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Cheo Feliciano’s Salsa Navideña classic, “Felicidades” celebrates its 48th anniversary this year. A Salsa Dura album with great flavor, “Felicidades” became a perfect complement to the few existing Salsa Navideña music albums that had been released until then.
[Note: this post was originally published in 2013]
Salsa Navideña Until 1973
Launched in 1973, “Felicidades” became an instant hit with Salsa music fans. At the time it came out, there were other Salsa Navideña music albums on the market.
El Gran Combo had launched its classic “En Navidad” in 1966, and in 1973 it would launch its second Salsa Navideña album titled “El Gran Combo 5” (which had the hit “Eliminación de los Feos“).
La Sonora Ponceña had launched its popular “Navidad Criolla” in 1971, and with the also popular “Asalto Navideño” albums (Vol 1 and Vol 2) from Willie Colon and Hector Lavoe, there was enough Salsa Navideña music to go around.
With a recording band made up almost entirely of members of the Fania All-Stars, and with songs from the great songwriter Tite Curet Alonso, “Felicidades” reflected all the good that Salsa music had to offer at its peak.
The title song “Felicidades” became one of the first hits of the album. Other hits followed rapidly, like “Mampeyé“, “La Fiesta“, y “Aleluya de los Campos“. To this day, these are some of my favorite Salsa Navideña songs and continue to be played on the radio.
For this recording, Cheo Feliciano was on top of his game as a singer. A mature singer that had now been clean for a couple of years, Cheo could bring the flavor and aggressiveness in attacking the clave that separated him from other singers. With a strong and clear voice, and with creative “soneos”, Cheo Feliciano captivated Salsa music fans with “Felicidades“.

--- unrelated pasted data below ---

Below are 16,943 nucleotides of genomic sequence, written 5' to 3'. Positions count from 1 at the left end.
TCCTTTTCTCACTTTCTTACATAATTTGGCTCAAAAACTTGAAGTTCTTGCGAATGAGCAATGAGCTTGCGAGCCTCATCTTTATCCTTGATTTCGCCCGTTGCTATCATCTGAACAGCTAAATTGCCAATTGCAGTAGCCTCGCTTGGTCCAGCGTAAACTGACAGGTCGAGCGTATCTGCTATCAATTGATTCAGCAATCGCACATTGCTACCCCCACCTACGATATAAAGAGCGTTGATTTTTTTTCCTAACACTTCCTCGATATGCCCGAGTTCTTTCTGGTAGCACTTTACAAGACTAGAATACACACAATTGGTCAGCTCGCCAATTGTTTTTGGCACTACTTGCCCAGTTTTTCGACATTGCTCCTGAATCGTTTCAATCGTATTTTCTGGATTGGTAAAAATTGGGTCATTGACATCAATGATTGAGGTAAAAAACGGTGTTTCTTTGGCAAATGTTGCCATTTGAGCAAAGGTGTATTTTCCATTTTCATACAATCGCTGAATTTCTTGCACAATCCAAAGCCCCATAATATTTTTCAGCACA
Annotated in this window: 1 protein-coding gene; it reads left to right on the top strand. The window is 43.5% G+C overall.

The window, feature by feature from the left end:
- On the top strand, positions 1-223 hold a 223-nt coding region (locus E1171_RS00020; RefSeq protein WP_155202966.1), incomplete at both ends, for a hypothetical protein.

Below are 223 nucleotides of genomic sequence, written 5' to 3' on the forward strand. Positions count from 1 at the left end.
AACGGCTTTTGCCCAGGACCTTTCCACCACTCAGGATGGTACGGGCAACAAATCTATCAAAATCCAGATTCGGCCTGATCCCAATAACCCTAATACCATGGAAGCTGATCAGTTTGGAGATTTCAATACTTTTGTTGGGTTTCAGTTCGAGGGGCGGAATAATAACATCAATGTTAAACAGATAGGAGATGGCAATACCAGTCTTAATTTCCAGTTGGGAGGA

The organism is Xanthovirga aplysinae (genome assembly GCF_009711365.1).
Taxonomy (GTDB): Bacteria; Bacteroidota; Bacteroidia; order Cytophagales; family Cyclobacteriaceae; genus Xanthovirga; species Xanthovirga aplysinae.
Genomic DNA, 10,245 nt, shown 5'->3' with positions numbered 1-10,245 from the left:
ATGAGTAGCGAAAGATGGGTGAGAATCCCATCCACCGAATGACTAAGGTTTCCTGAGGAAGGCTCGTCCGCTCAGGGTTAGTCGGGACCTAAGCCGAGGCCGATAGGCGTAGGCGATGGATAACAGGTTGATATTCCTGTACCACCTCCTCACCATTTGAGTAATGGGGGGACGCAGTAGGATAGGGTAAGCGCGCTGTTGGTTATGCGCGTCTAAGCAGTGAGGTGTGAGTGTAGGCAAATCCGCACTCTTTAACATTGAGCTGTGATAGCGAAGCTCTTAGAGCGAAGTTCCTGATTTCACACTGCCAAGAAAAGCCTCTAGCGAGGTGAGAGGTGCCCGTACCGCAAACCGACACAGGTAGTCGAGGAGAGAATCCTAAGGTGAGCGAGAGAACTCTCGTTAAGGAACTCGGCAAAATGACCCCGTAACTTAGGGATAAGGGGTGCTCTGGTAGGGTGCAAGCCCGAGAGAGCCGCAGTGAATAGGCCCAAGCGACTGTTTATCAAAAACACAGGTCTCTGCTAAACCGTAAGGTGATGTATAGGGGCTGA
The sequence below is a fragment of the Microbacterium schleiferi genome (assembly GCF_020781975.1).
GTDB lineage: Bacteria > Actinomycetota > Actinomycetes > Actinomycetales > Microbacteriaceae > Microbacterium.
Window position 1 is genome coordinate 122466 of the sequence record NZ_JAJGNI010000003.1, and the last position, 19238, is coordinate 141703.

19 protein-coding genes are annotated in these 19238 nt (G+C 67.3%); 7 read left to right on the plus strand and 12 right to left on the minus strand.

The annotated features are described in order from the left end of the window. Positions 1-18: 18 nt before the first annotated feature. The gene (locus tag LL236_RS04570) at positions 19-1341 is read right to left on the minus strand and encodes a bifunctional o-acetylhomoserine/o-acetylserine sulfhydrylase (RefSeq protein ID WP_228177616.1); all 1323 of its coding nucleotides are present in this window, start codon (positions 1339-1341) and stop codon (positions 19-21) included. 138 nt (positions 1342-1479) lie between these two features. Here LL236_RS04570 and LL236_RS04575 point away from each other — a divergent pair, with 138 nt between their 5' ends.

The recording band provided Cheo Feliciano’s “Felicidades” the best of the Salsa sound of the 1970s. This was the first recording of Cheo Feliciano as a solo artist with FANIA (besides the one with the Fania All-Stars at the Cheetah) where he was backed by a full orchestra.
In his previous solo recordings “Cheo” (1971) and “With a Little Help From My Friend” (released earlier in 1973) Cheo used a format that had a vibraphone instead of a wind section. The format for “Felicidades” was with trumpets and trombones, highlighting the talented Barry Rogers in the trombone solos.
Cheo Feliciano would not record another Salsa music album until 3 years later when he finally released “The Singer” in 1976. In between these albums, Cheo released the bolero album “Looking for Love” in 1974.
In the meantime, “Felicidades” remained the album in which Cheo Feliciano demonstrated all he could do in front of a full Salsa Dura music orchestra. It’s worth noting that the only other exception to this was his collaboration with Eddie Palmieri in the album “Champagne“, which was released in 1968 ahead of Cheo’s temporary retirement from the music business for a few years to heal both physically and mentally.
A Salsa Navideña Classic
All this environment of the music in the 1970s worked so that “Felicidades” would solidify its place with every passing year as one of the favorite Christmas Salsa music albums of all time.
Because of the thick Salsa music, it contains, as well as for the flavor Cheo Feliciano brings with his singing to this recording, “Felicidades” remains one of my favorite Christmas albums ever!